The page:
Why Do We Find Flossing So Torturous?


Let’s get real: We all love to hate flossing, and most of us rarely do it. In fact, a new survey found that many of us would rather do a slew of unpleasant activities than floss. (Photo: Getty Images)

New research from the American Academy of Periodontology found that more than one-third of people would rather clean a toilet, wash a sink full of dirty dishes, wait in a long checkout line, or sit in gridlock traffic than thread a string of nylon between our teeth.

Apparently flossing turns us into liars, too: Nearly a third of those surveyed say they lie to the dentist about how often they floss.

But the majority of us don’t just say we don’t like to floss; we actually don’t do it. According to the American Dental Association, 60 percent of us don’t floss daily and 20 percent of us never floss.

It takes just a few minutes to do … so why are we so against flossing?

There are a lot of factors at play, says licensed clinical psychologist Alicia Clark, PsyD, and the biggest one is that we just don’t see the point.

“We like to be in control and see the results of our efforts paying off,” she tells Yahoo Health. “With flossing, we can’t see the immediate results and often don’t get feedback on our efforts until we are in the dentist’s chair.”

People also feel a lot of guilt when they don’t floss.  

“We don’t like feeling like failures, especially when it comes to something so seemingly easy as flossing,” says Clark. That feeling builds and can actually make us feel a little anxious, she says.

Related: 10 Foods to Avoid for Whiter Teeth

But here’s good news for antiflossers: Skipping the daily habit might not be as terrible for you as you’d think.

“I do believe that you can maintain healthy gums with only occasional flossing,” Mark S. Wolff, DDS, PhD, associate dean for predoctoral clinical education at the New York University College of Dentistry, tells Yahoo Health.

There’s a caveat, though. Wolff says you can get away with flossing less if you don’t have gum issues or risk factors for developing gum disease, such as diabetes.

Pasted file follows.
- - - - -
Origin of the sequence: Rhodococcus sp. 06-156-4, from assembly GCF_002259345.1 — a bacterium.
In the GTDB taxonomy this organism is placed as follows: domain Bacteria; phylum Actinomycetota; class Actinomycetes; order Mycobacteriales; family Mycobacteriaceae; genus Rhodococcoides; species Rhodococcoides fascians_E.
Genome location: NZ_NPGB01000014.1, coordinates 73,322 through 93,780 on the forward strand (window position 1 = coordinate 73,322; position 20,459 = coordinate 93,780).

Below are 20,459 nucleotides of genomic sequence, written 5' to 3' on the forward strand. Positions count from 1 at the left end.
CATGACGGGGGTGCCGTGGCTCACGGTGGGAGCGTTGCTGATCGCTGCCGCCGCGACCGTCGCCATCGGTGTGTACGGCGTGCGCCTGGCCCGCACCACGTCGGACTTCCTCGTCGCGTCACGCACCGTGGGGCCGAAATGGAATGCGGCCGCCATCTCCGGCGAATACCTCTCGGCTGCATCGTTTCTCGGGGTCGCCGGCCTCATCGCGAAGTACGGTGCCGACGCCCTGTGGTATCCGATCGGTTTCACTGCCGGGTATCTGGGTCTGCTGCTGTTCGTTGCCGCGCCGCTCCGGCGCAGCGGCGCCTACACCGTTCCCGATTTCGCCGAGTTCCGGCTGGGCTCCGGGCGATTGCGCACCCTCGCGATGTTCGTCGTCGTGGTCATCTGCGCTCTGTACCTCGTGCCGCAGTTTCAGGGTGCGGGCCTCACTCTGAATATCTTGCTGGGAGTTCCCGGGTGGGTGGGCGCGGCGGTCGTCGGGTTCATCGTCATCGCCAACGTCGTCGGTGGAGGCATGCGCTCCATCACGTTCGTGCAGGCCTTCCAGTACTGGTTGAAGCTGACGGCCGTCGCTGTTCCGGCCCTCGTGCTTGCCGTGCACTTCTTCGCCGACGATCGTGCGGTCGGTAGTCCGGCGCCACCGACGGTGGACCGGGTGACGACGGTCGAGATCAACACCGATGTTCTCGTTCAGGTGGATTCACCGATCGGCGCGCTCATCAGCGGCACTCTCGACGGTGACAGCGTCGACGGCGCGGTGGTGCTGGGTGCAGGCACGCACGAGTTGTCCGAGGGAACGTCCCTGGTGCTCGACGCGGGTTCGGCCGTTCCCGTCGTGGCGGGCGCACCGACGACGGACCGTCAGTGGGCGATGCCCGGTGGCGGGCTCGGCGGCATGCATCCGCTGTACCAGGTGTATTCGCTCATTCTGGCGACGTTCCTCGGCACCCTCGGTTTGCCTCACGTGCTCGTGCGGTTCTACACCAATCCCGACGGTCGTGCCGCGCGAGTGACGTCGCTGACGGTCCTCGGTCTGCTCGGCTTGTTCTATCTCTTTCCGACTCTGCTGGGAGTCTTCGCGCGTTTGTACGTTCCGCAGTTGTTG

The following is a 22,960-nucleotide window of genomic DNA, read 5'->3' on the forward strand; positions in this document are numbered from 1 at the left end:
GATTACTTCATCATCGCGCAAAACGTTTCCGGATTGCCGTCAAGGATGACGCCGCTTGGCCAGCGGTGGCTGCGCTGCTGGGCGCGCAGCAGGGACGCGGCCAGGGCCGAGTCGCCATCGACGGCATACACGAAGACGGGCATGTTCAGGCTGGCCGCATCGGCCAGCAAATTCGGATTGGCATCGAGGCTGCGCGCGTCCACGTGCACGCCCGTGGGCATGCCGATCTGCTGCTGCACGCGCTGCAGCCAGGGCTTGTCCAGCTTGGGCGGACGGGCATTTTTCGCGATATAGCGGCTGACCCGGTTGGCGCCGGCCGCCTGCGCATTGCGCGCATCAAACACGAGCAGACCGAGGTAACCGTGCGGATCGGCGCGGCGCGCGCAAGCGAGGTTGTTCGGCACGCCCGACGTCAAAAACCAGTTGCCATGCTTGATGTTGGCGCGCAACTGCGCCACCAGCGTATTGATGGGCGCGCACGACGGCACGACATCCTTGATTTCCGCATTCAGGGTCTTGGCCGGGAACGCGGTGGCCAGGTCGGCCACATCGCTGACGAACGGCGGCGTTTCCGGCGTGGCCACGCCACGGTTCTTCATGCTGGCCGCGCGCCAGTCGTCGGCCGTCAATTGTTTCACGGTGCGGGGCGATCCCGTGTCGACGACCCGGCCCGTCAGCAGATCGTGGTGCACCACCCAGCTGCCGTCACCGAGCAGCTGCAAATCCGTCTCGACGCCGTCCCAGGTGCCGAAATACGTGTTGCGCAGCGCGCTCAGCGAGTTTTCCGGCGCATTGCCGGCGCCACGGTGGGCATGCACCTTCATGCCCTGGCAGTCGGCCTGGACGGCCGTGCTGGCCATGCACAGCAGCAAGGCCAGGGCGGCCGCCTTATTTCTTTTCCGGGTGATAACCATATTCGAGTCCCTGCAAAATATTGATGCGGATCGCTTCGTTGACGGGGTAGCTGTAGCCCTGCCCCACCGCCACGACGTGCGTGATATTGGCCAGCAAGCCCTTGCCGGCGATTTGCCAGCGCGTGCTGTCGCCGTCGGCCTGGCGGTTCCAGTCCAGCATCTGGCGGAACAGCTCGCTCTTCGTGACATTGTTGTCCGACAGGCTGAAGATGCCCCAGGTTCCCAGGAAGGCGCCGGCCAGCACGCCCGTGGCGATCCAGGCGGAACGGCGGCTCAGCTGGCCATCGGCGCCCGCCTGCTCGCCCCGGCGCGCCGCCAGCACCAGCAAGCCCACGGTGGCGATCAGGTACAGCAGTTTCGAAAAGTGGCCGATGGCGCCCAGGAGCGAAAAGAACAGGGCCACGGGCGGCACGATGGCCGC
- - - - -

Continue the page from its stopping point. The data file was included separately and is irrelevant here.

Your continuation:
But Antonio Moretti, DDS, director of the University of North Carolina’s graduate periodontology program tells Yahoo Health that it’s a good idea to try to floss daily anyway: “There are some benefits of flossing — there’s no question about it.”

Related: Some People Get Cavities More Than Others — Here’s Why

Unfortunately, it’s not enough to just floss; you actually have to do it right. Moretti says that flossing is more complex than we’d think and that only a small percentage of people who floss daily actually do it right,  since the practice involves a bit of dexterity. “It’s hard,” he says. “I actually know dentists who can’t floss well.”

If you can’t bring yourself to floss in the conventional way or suspect that you’re not doing it correctly, Moretti recommends opting for flossers (those little plastic-handled products that contain a piece of floss) or rubber-coated toothpicks to clean those hard-to-reach places.

And if all else fails, Clark says to flat-out bribe yourself: “Adding any bit of pleasure can really help build your intrinsic willingness to floss.”

Read This Next: The Gross Truth About How Often We Actually Brush Our Teeth

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